A pre-fabricated pacifier for kid was used to make this microstomia prevention appliance. The horizontal length of oral aperture was estimated using vernier caliper. The lip conformers were then adjusted and attached to pacifier to achieve the measured horizontal length of oral aperture. The lip conformer is attached to pacifier using chemically polymerized poly(methyl methacrylate) resin (Figure 4). The customized microstomia prevention appliance was then tried in patient mouth and finished and inserted (Figure 5).

Customized microstomia prevention appliance.

 Figure 4: Customized microstomia prevention appliance.

Appliance insertion.

 Figure 5: Appliance insertion.

Patient was instructed to wear the appliance throughout the day and night except during meals. Patient was regularly followed up at weekly intervals. After initial healing period that is around 15 days, the soft reliner was replaced with clear chemically polymerized poly(methyl methacrylate) resin. Four months following surgery, the horizontal length of oral aperture was well maintained at around 5 cm (Figure 6). Patient was followed up with three months post-surgery and one year after surgery (Figure 7). 

Four months follow up.

Figure 6: Four months follow up.

One year follow up.

Figure 7: One year follow up.

Discussion

Post-surgical management of microstomia is a crucial component of treatment as comprehended in present case. Any negligence in institution of microstomia prevention appliance can lead to relapse of microstomia and failure of surgical procedure. The basic foundation of these appliances as stated by Holt et al. relies on ability of oral sphincter to respond to external distracting forces [4]. A plethora of diverse microstomia prevention appliances are documented in the literature. Decision to use a particular appliance in management of these patients should be planned mutually by the physician and prosthodontics that are familiar with the efficacy and effectiveness of the appliances and various patient factors like age, dentition status and compliance.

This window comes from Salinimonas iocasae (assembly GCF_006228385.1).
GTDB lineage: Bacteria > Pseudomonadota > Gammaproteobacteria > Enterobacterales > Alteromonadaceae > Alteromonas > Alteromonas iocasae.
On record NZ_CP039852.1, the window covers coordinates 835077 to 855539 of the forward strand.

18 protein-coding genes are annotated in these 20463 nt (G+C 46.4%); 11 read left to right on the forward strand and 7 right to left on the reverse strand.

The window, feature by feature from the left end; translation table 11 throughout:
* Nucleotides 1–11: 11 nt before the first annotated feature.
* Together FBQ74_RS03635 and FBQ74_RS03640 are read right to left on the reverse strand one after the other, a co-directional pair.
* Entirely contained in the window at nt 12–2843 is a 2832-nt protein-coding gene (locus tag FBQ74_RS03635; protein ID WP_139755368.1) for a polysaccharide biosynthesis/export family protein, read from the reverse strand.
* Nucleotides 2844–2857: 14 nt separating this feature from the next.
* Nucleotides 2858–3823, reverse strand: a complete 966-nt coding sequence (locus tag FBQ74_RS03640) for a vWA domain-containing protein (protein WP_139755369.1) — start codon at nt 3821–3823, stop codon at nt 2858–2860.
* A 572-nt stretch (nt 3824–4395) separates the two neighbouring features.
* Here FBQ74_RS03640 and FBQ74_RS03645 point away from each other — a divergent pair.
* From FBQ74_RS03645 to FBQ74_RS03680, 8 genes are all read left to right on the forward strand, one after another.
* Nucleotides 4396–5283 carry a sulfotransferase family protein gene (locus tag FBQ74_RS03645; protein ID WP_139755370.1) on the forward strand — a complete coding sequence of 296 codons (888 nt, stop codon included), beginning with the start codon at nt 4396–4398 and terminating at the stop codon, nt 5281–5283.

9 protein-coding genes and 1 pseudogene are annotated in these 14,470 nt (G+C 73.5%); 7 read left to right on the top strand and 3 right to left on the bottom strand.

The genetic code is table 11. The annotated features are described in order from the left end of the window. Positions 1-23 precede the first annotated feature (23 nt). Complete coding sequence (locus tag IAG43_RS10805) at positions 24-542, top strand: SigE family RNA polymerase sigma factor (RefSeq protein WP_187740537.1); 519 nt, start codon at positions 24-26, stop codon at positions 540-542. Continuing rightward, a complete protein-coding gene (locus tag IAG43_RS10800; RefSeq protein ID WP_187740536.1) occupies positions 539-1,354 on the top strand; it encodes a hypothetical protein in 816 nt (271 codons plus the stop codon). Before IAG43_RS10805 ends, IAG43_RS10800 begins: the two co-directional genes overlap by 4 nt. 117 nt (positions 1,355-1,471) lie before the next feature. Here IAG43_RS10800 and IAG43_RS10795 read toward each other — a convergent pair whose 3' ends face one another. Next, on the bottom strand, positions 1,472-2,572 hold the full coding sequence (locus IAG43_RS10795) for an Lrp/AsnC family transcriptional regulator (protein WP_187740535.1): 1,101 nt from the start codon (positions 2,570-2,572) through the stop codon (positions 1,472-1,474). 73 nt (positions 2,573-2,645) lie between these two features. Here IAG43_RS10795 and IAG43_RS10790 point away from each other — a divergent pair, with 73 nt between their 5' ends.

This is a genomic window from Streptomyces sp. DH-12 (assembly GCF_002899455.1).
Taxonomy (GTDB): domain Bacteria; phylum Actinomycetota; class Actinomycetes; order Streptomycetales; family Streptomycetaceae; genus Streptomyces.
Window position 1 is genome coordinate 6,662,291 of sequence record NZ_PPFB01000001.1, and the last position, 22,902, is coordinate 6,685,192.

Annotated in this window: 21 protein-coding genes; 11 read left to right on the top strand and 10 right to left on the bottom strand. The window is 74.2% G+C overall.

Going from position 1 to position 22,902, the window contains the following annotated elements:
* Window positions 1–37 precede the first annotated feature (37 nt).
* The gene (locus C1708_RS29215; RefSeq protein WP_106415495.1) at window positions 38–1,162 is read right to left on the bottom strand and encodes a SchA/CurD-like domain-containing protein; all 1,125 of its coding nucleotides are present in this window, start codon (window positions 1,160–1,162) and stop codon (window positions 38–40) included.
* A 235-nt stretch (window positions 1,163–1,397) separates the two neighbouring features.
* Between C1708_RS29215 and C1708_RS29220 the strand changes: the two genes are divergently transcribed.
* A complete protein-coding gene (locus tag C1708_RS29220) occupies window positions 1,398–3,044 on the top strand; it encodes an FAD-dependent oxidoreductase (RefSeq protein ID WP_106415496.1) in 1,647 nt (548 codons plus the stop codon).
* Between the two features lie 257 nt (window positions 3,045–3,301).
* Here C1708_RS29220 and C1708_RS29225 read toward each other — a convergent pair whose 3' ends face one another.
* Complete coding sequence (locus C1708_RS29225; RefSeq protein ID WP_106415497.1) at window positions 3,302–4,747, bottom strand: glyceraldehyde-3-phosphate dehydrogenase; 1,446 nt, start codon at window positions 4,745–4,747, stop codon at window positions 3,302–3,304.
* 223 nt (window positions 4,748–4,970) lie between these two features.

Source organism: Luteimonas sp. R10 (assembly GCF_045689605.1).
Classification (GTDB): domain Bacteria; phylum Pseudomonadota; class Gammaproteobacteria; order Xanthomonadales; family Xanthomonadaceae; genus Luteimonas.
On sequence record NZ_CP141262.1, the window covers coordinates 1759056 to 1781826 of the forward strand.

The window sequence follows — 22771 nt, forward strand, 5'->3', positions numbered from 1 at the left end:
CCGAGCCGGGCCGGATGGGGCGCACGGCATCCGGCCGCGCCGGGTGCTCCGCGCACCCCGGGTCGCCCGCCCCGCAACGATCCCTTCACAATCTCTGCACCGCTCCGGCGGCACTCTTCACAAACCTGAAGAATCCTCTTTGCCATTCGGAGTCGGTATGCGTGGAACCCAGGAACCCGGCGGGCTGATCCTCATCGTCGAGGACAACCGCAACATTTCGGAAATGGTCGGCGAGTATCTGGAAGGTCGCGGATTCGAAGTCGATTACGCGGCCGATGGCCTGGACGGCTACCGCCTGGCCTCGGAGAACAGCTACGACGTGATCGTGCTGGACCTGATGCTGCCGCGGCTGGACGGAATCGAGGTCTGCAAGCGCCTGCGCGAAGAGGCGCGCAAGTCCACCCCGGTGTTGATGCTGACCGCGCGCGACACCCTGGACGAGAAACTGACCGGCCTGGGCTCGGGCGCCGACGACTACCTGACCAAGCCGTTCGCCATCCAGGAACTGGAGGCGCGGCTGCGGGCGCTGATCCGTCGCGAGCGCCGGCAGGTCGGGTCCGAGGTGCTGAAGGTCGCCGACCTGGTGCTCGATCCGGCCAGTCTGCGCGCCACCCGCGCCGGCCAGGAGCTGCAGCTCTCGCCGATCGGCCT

Microstomia prevention appliances can be categorized as static or dynamic appliance. Static devices act as commissural splint during healing period and dynamic device are the one which provide retracting forces [5,6]. These appliances can also be grouped as whether they are intraoral or extraoral and removable or fixed [7]. Present appliance can be classified as static extra oral removable microstomia prevention appliance.

Josell et al, in 1984 underlined the various requirement of ideal appliance which were, 1) Simple, non-traumatic, and inexpensive to fabricate; (2) Easily inserted and removed with minimal discomfort to patient; (3) Well tolerated by patient, comfortable to wear, and compatible with appliance-bearing tissue; (4) Retentive and well-adapted at the site of injury [8]. The present customized microstomia appliances meet all the above criteria to the completest.

The appliance therapy used in present case was acceptable to the child in spite of her young age and lack of cooperative behavior. In addition, it was easy to fabricate at minimal time lost following surgery. Also, it allows hassle-free periodic correction and adaption for improved results in prevention of microstomia.

 References

 

1.        Silvestre RJ, Herrera MM and Silvestre FJ. Dental management of patients with microstomia. A review of the literature and update (2015) J Oral Res 4: 340-350.

https://doi.org/10.17126/joralres.2015.065

2.        Le Compte EJ and Barry M. Oral electrical burns in children-early treatment and appliance fabrication (1982) Pediatr Dent 4: 333.

3.        Antonarakis GS, Fastlicht S, Masnyi T and Tompson B. Postburn Microstomia Prevention Using an Appliance Providing Simultaneous Horizontal and Vertical Adjustable Forces (2017) J Burn Care Res 38: e977-e982.

https://doi.org/10.1097/BCR.0000000000000523

4.        Holt GR, Parel S, Richardson DS and Kittle PE. The prosthetic management of oral commissure burns (1982) Laryngoscope 92: 407-411. https://doi.org/10.1288/00005537-198204000-00009

5.        Nitzan DW, Azaz B and Constantini S. Severe limitation in mouth opening following transtemporal neurosurgical procedures: diagnosis, treatment, and prevention (1992) J Neurosurg 76: 623-625.

https://doi.org/10.3171/jns.1992.76.4.0623

6.        Sadrimanesh R, Hassani A, Vahdati SA, Chaghari H, Sadr-Eshkevari P, et al. Freeman-Sheldon syndrome: Combined surgical and non-surgical approach (2013) J Cranio-Maxillofac Surg 41: 397-402. https://doi.org/10.1016/j.jcms.2012.11.004

7.        Linebaugh ML and Koka S. Oral Electrical Burns: Etiology, Histopathology, and Prosthontic Treatment (1993) J Prosthodont 2: 136-141. https://doi.org/10.1111/j.1532-849X.1993.tb00396.x

8.        Josell SD, Owen D, Kreutzer LW and Goldberg NH. Extraoral management for electrical burns of the mouth (1984) ASDC J Dent Child 51: 47-52.

 *Corresponding author

Mohammed Ajmal, Senior Lecturer, Department of Prosthodontics, KGF College of Dental Sciences, BEML Nagar, Kolar Gold Fields, Kolar, Karnataka 563115, India, E-mail: drmdajmal@gmail.com

Citation 

Ajmal M, Kaur M, Saleem M and Premnath K. Customized microstomia prevention appliance therapy: a case report (2019) Dental Res Manag 3: 42-44

Keywords

Appliance therapy, Dental care, Microstomia